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Bacteria live despite being buried in sea mud for 100 million years



Yuki Morono of the Japan Agency for Marine Science and Technology takes care of bacteria that could be 100 million years old.  Be careful!
Grow / Yuki Morono of the Japan Agency for Marine Science and Technology takes care of bacteria that could be 100 million years old. Be careful!

Do you know those videos where people open (or even eat?) Military rations from World War II? It’s shocking to see how well preserved these “foods” can be after all those decades. Somehow, Yuki Morono and his team of researchers at the Japan Agency for Marine Science and Technology of the World lit up that experience by giving modern food to some ancient organisms. But their case involved ancient mud from the sea and adding a little food to see if there was anything alive there.

In fact there were bacteria in the mud, which probably didn’t look surprising. But considering the environment and the age of this stuff – 100 million years – it’s actually quite remarkable.

Deep down

Deep life underground or under the sea is not studied as well as the easily accessible surface world. Sampling has shown that mud in the sea in different parts of the ocean varies greatly in terms of the types and abundance of microbial life that is present. But in this case, the researchers took deep samples in the middle of the South Pacific, where there is extremely organic material available to make life grow.

Bacteria from the oldest sample (right) and isotope-accompanying measurements (left).  The white scale bar is 5 microns - considerably less than the width of a human hair.
Grow / Bacteria from the oldest sample (right) and isotope-accompanying measurements (left). The white scale bar is 5 microns – considerably less than the width of a human hair.

They caught sediment plugs up to about 70 meters under the sea. Here little sediment accumulates, so much so that a 70-meter-thick clay pile represents about 100 million years. Mud at the bottom of ponds or marshes often lacks oxygen, because the respiration of bacteria that break down organic matter consumes all of this. But food here is so rare that oxygen, nitrate, and phosphate were present even in the deepest mud.

The researchers took these little plaques of sediment and injectable substances that bacteria could use to grow, such as sugar and ammonia. And sure enough, the bacteria grew and emerged – they also analyzed isotopes of carbon and nitrogen in individual cells to verify that they had taken in those substances. The initial abundance of microbial cells was far less than that found in more productive areas of the ocean, but they were present and viable.

The thing is, researchers don’t think these are just modern bacteria that have made their way deep into the mud. In fact, they should not be able to move above all in that mud. The average space between the particles in the clay should be considerably smaller than the size of a bacterium. The researchers conclude that the presence of microbes in the oldest sediments represents communities that are as old as the sediment itself.

The scientists on the team describe what they found in this video.

DNA analysis shows slightly different combinations of types of bacteria present at different depths. But it was almost all aerobic bacteria that consumed oxygen. Some experiments did not add any excess oxygen beyond what was already present in the mud, and the bacterial activity from the added food quickly used up all the oxygen. In those experiments, there was very little growth after the oxygen had gone, suggesting that there are few anaerobic bacteria present. In contrast to food-rich marine sites, where anaerobic bacteria dominate.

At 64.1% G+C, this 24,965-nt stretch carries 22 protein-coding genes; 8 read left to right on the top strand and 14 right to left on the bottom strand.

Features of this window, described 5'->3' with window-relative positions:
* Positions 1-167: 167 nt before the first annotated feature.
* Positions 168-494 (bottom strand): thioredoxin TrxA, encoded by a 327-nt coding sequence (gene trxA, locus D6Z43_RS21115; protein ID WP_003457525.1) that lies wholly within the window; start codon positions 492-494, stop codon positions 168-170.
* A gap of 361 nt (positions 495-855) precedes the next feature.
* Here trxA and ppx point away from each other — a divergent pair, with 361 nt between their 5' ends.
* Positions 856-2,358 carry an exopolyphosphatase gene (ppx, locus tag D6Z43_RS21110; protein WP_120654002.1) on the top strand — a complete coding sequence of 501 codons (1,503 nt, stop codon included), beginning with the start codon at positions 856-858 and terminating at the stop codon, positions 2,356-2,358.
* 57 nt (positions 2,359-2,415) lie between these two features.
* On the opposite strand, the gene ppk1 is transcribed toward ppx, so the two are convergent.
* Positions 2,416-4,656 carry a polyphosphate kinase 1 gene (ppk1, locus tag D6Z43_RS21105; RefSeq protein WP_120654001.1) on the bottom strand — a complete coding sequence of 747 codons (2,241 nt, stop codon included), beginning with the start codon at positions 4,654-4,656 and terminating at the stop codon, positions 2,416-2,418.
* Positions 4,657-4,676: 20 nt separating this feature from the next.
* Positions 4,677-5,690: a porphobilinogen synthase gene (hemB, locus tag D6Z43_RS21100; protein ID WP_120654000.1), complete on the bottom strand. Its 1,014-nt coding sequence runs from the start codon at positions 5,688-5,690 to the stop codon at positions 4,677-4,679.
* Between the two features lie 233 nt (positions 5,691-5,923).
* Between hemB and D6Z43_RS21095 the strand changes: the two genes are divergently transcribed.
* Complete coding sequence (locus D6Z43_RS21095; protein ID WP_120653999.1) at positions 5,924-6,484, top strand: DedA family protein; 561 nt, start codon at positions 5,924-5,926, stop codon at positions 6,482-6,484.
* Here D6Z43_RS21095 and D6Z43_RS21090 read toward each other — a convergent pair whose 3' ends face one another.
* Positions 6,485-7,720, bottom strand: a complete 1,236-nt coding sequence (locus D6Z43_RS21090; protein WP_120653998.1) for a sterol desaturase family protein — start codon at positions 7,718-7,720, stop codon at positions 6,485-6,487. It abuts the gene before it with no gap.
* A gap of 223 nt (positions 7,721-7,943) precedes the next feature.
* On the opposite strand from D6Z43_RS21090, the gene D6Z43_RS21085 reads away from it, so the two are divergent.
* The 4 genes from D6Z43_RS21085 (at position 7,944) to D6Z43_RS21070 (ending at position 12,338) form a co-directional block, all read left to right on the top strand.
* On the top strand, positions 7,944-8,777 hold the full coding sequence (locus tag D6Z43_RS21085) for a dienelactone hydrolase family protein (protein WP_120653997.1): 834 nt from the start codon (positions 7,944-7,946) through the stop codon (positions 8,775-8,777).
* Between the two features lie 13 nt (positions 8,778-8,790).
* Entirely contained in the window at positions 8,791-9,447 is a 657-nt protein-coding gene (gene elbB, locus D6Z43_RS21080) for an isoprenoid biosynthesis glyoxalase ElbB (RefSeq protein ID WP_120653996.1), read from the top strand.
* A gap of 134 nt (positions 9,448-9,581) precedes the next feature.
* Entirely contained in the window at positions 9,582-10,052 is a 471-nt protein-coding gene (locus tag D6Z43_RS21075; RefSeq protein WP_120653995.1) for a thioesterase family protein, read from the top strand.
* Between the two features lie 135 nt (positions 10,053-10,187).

Extraordinary

This leads to an extraordinary claim: “Our results suggest that microbial communities widely distributed in poor organic abyssal sediment consist mainly of aerobes that maintain their metabolic potential in extremely low energy conditions up to 101.5. [million years]. “

There are a few links in the chain where this can obviously go wrong. If germs have little mobility in sediment, ages pass through the window. But the argument against this, based on the diameter of the pore space and the existence of hard, impermeable layers, is reasonable. The other potential drawback is contamination, with bacteria entering the sediment sample from elsewhere. But the team took a number of precautions here, including DNA samples taken at the time each sample was collected. If the deceptive bacteria entered during sampling, they should appear in DNA samples later but not at first – and this did not happen.

That’s not to say there’s nothing particular about the data. Cyanobacteria – photosynthetic microbes better known as “blue-green algae” – make an appearance, which is certainly strange due to the total lack of sunlight on (and under) the sea. The specific genus of cyanobacteria is one that thrives in extreme conditions, at least. And their growth during the experiment also occurred in the absence of light, so the microbes may have a few secrets to give up.

So if researchers are right about what they found, it is a testament to the fact that life is nothing if not persistent. With the slowness to live by extremely limited means, these bacterial communities could have survived for a simply incredible length of time.

Nature Communications, 2020. DOI: 10.1038 / s41467-020-17330-1 (On DOIs).


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